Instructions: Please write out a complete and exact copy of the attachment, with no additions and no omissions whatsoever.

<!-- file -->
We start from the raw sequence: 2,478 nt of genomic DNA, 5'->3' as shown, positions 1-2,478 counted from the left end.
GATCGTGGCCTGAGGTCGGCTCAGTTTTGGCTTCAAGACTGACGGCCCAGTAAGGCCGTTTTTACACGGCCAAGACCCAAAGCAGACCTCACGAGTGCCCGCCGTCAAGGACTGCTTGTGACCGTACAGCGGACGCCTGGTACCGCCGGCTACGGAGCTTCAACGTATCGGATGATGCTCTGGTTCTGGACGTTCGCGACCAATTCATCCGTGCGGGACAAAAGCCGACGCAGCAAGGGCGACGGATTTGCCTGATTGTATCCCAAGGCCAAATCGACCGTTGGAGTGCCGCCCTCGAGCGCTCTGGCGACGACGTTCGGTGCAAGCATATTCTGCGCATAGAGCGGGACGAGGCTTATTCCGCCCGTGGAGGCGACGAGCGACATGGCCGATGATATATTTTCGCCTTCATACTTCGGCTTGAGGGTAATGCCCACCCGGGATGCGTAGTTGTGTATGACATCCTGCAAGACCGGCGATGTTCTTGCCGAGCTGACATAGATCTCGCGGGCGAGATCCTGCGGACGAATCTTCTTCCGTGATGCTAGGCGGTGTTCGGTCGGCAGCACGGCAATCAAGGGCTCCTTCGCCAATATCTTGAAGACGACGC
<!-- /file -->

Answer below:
We start from the raw sequence: 2,478 nt of genomic DNA, 5'->3' as shown, positions 1-2,478 counted from the left end.
GATCGTGGCCTGAGGTCGGCTCAGTTTTGGCTTCAAGACTGACGGCCCAGTAAGGCCGTTTTTACACGGCCAAGACCCAAAGCAGACCTCACGAGTGCCCGCCGTCAAGGACTGCTTGTGACCGTACAGCGGACGCCTGGTACCGCCGGCTACGGAGCTTCAACGTATCGGATGATGCTCTGGTTCTGGACGTTCGCGACCAATTCATCCGTGCGGGACAAAAGCCGACGCAGCAAGGGCGACGGATTTGCCTGATTGTATCCCAAGGCCAAATCGACCGTTGGAGTGCCGCCCTCGAGCGCTCTGGCGACGACGTTCGGTGCAAGCATATTCTGCGCATAGAGCGGGACGAGGCTTATTCCGCCCGTGGAGGCGACGAGCGACATGGCCGATGATATATTTTCGCCTTCATACTTCGGCTTGAGGGTAATGCCCACCCGGGATGCGTAGTTGTGTATGACATCCTGCAAGACCGGCGATGTTCTTGCCGAGCTGACATAGATCTCGCGGGCGAGATCCTGCGGACGAATCTTCTTCCGTGATGCTAGGCGGTGTTCGGTCGGCAGCACGGCAATCAAGGGCTCCTTCGCCAATATCTTGAAGACGACGC